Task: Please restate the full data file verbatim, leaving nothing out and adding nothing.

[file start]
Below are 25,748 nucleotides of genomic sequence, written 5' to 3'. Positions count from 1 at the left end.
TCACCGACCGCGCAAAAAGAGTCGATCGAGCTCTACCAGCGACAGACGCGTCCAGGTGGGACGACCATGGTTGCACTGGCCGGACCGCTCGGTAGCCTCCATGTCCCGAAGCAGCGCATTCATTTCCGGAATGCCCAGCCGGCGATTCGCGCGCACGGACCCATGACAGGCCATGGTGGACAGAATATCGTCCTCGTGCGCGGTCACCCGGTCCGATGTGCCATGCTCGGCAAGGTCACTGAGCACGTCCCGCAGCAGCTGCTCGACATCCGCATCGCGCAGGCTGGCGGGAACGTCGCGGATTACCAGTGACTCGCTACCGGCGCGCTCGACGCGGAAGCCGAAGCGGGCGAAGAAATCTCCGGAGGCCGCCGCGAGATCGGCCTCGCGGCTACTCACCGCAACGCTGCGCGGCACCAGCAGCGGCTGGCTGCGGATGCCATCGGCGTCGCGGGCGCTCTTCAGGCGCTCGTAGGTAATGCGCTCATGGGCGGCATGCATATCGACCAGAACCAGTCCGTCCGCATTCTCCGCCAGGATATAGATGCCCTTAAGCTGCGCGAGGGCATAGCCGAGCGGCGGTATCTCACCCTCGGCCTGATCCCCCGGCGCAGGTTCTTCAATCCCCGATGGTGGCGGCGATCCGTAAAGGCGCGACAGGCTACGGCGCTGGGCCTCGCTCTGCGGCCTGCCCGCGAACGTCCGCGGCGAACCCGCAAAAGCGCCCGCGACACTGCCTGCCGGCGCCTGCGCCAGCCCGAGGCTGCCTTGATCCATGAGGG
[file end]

Below are 25,748 nucleotides of genomic sequence, written 5' to 3'. Positions count from 1 at the left end.
TCACCGACCGCGCAAAAAGAGTCGATCGAGCTCTACCAGCGACAGACGCGTCCAGGTGGGACGACCATGGTTGCACTGGCCGGACCGCTCGGTAGCCTCCATGTCCCGAAGCAGCGCATTCATTTCCGGAATGCCCAGCCGGCGATTCGCGCGCACGGACCCATGACAGGCCATGGTGGACAGAATATCGTCCTCGTGCGCGGTCACCCGGTCCGATGTGCCATGCTCGGCAAGGTCACTGAGCACGTCCCGCAGCAGCTGCTCGACATCCGCATCGCGCAGGCTGGCGGGAACGTCGCGGATTACCAGTGACTCGCTACCGGCGCGCTCGACGCGGAAGCCGAAGCGGGCGAAGAAATCTCCGGAGGCCGCCGCGAGATCGGCCTCGCGGCTACTCACCGCAACGCTGCGCGGCACCAGCAGCGGCTGGCTGCGGATGCCATCGGCGTCGCGGGCGCTCTTCAGGCGCTCGTAGGTAATGCGCTCATGGGCGGCATGCATATCGACCAGAACCAGTCCGTCCGCATTCTCCGCCAGGATATAGATGCCCTTAAGCTGCGCGAGGGCATAGCCGAGCGGCGGTATCTCACCCTCGGCCTGATCCCCCGGCGCAGGTTCTTCAATCCCCGATGGTGGCGGCGATCCGTAAAGGCGCGACAGGCTACGGCGCTGGGCCTCGCTCTGCGGCCTGCCCGCGAACGTCCGCGGCGAACCCGCAAAAGCGCCCGCGACACTGCCTGCCGGCGCCTGCGCCAGCCCGAGGCTGCCTTGATCCATGAGGG